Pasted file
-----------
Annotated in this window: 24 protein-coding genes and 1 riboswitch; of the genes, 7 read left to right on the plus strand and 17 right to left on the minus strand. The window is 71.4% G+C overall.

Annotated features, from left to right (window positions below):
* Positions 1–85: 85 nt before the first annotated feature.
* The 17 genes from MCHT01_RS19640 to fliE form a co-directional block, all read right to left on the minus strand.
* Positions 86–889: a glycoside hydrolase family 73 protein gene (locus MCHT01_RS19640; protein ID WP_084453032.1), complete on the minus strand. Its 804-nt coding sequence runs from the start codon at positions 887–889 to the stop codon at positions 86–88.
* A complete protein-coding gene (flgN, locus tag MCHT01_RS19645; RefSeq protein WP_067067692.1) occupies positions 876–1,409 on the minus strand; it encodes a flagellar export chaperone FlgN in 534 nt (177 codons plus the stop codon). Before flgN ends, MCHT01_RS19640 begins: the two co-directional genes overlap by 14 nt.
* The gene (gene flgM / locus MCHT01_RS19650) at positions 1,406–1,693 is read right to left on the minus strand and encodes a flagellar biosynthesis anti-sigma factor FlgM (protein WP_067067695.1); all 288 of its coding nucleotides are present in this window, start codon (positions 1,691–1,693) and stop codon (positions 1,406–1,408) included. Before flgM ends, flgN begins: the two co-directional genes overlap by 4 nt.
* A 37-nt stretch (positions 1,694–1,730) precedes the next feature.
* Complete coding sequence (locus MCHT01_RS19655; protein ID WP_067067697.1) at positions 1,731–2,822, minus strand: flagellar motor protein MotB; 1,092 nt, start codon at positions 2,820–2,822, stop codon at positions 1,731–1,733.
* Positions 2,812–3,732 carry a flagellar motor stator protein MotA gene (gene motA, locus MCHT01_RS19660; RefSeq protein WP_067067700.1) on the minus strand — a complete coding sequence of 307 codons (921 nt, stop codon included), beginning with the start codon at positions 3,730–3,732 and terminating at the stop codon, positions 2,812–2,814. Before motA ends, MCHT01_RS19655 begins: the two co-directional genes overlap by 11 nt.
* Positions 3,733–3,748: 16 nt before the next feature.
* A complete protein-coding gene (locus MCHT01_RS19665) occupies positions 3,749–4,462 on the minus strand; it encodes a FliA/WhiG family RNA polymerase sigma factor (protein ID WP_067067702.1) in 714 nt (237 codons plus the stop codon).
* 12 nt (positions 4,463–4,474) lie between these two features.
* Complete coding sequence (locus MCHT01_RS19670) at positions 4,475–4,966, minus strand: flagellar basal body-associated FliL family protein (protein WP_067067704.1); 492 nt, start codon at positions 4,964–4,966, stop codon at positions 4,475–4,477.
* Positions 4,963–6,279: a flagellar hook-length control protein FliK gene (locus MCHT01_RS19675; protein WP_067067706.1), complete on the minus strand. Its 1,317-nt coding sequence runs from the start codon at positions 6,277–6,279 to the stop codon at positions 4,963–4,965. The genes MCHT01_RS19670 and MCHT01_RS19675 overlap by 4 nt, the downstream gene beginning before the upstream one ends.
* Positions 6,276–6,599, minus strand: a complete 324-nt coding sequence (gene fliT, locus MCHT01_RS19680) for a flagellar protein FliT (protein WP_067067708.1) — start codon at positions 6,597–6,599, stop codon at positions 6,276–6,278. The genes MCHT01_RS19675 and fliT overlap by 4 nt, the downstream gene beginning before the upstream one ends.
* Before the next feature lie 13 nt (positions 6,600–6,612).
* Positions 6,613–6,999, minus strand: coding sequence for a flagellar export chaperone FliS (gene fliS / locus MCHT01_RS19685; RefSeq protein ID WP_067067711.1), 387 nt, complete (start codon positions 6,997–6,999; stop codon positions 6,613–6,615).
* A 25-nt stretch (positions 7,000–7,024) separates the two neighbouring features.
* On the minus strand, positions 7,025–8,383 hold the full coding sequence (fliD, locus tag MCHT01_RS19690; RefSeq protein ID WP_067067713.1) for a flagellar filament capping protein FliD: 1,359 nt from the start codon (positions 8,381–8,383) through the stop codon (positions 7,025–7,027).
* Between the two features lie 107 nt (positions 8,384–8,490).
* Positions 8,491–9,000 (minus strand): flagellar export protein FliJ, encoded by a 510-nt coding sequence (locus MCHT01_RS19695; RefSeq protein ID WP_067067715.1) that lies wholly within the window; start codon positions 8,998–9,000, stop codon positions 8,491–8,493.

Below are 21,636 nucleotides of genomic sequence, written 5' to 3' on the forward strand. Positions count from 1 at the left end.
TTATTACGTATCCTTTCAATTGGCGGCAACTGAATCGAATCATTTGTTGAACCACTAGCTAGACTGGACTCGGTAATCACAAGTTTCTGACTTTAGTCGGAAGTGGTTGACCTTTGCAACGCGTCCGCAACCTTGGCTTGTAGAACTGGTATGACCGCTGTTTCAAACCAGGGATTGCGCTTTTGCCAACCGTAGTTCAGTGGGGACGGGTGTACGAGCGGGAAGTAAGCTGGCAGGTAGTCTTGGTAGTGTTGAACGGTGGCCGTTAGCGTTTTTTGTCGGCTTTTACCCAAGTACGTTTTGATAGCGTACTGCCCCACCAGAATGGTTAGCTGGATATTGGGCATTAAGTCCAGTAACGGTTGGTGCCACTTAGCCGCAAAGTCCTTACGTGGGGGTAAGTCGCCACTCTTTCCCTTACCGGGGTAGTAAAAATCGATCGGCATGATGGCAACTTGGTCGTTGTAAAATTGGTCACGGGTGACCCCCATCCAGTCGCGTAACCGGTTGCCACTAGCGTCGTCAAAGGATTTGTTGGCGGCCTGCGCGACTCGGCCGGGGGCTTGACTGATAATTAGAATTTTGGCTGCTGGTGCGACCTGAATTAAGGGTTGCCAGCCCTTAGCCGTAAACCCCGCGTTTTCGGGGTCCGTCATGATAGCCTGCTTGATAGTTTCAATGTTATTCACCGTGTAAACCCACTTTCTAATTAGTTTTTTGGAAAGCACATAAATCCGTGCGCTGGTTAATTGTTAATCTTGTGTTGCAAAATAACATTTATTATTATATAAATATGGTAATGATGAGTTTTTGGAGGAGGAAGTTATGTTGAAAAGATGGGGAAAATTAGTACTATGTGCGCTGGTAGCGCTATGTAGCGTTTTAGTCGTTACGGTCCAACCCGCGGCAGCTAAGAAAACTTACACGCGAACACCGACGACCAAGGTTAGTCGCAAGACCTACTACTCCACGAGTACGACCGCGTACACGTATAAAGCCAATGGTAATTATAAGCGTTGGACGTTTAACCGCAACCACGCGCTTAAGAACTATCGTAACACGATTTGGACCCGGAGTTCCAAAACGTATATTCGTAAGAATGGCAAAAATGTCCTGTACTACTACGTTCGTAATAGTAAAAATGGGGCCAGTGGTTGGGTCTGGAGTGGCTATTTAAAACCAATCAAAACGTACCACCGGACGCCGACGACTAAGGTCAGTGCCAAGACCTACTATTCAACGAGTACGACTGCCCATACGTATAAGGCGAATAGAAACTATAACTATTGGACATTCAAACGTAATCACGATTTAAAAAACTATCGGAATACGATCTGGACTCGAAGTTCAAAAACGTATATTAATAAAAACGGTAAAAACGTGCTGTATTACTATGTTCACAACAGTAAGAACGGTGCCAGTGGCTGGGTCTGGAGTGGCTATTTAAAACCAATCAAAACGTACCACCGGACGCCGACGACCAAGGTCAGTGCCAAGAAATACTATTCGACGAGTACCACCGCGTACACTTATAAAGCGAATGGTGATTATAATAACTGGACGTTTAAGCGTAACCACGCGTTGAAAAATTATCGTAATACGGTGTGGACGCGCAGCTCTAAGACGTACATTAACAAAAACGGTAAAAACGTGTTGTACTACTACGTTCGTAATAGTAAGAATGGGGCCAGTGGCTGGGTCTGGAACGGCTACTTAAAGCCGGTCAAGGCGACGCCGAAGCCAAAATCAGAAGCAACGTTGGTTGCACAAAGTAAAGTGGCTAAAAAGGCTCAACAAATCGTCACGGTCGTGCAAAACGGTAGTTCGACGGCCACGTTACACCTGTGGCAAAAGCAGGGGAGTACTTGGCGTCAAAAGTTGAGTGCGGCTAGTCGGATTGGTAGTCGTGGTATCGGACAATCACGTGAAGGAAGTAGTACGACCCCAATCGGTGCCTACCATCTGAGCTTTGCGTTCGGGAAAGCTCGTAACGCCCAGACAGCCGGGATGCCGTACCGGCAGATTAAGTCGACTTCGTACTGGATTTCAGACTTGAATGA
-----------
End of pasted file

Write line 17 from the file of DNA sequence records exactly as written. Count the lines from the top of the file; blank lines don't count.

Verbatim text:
* Before the next feature lie 13 nt (positions 6,600–6,612).